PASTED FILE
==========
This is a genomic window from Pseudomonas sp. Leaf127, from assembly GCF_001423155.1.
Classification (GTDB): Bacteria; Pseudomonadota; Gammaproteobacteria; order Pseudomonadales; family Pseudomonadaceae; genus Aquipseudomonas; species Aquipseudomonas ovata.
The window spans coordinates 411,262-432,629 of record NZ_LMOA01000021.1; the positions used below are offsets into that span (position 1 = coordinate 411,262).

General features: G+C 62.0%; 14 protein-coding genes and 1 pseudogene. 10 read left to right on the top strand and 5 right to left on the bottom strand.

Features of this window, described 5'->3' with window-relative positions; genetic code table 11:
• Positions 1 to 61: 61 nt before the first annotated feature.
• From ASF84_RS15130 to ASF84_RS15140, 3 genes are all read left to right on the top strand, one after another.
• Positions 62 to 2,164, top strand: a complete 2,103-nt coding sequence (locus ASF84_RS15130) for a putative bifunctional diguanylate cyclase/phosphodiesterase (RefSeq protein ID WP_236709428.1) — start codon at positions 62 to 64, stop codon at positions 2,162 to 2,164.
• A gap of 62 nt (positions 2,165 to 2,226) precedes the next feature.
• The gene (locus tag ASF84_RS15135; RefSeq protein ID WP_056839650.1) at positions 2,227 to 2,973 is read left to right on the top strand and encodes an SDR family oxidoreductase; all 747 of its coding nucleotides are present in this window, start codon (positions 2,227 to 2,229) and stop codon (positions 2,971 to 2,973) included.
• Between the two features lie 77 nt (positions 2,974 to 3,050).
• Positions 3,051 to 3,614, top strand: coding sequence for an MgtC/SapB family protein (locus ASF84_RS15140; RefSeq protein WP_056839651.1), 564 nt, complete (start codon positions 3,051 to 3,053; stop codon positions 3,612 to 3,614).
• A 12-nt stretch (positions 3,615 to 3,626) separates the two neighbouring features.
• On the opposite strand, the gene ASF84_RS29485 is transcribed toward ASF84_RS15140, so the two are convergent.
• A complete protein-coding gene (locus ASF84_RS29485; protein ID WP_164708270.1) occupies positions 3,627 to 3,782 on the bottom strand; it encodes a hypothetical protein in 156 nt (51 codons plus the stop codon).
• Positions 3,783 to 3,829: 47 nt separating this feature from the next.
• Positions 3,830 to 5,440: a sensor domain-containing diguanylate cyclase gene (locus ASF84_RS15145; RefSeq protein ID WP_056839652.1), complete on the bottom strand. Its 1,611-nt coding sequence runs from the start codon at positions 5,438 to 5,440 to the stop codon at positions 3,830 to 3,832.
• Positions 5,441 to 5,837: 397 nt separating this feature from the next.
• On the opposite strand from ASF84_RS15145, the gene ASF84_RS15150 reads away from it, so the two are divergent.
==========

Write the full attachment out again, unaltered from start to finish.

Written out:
This is a genomic window from Pseudomonas sp. Leaf127, from assembly GCF_001423155.1.
Classification (GTDB): Bacteria; Pseudomonadota; Gammaproteobacteria; order Pseudomonadales; family Pseudomonadaceae; genus Aquipseudomonas; species Aquipseudomonas ovata.
The window spans coordinates 411,262-432,629 of record NZ_LMOA01000021.1; the positions used below are offsets into that span (position 1 = coordinate 411,262).

General features: G+C 62.0%; 14 protein-coding genes and 1 pseudogene. 10 read left to right on the top strand and 5 right to left on the bottom strand.

Features of this window, described 5'->3' with window-relative positions; genetic code table 11:
• Positions 1 to 61: 61 nt before the first annotated feature.
• From ASF84_RS15130 to ASF84_RS15140, 3 genes are all read left to right on the top strand, one after another.
• Positions 62 to 2,164, top strand: a complete 2,103-nt coding sequence (locus ASF84_RS15130) for a putative bifunctional diguanylate cyclase/phosphodiesterase (RefSeq protein ID WP_236709428.1) — start codon at positions 62 to 64, stop codon at positions 2,162 to 2,164.
• A gap of 62 nt (positions 2,165 to 2,226) precedes the next feature.
• The gene (locus tag ASF84_RS15135; RefSeq protein ID WP_056839650.1) at positions 2,227 to 2,973 is read left to right on the top strand and encodes an SDR family oxidoreductase; all 747 of its coding nucleotides are present in this window, start codon (positions 2,227 to 2,229) and stop codon (positions 2,971 to 2,973) included.
• Between the two features lie 77 nt (positions 2,974 to 3,050).
• Positions 3,051 to 3,614, top strand: coding sequence for an MgtC/SapB family protein (locus ASF84_RS15140; RefSeq protein WP_056839651.1), 564 nt, complete (start codon positions 3,051 to 3,053; stop codon positions 3,612 to 3,614).
• A 12-nt stretch (positions 3,615 to 3,626) separates the two neighbouring features.
• On the opposite strand, the gene ASF84_RS29485 is transcribed toward ASF84_RS15140, so the two are convergent.
• A complete protein-coding gene (locus ASF84_RS29485; protein ID WP_164708270.1) occupies positions 3,627 to 3,782 on the bottom strand; it encodes a hypothetical protein in 156 nt (51 codons plus the stop codon).
• Positions 3,783 to 3,829: 47 nt separating this feature from the next.
• Positions 3,830 to 5,440: a sensor domain-containing diguanylate cyclase gene (locus ASF84_RS15145; RefSeq protein ID WP_056839652.1), complete on the bottom strand. Its 1,611-nt coding sequence runs from the start codon at positions 5,438 to 5,440 to the stop codon at positions 3,830 to 3,832.
• Positions 5,441 to 5,837: 397 nt separating this feature from the next.
• On the opposite strand from ASF84_RS15145, the gene ASF84_RS15150 reads away from it, so the two are divergent.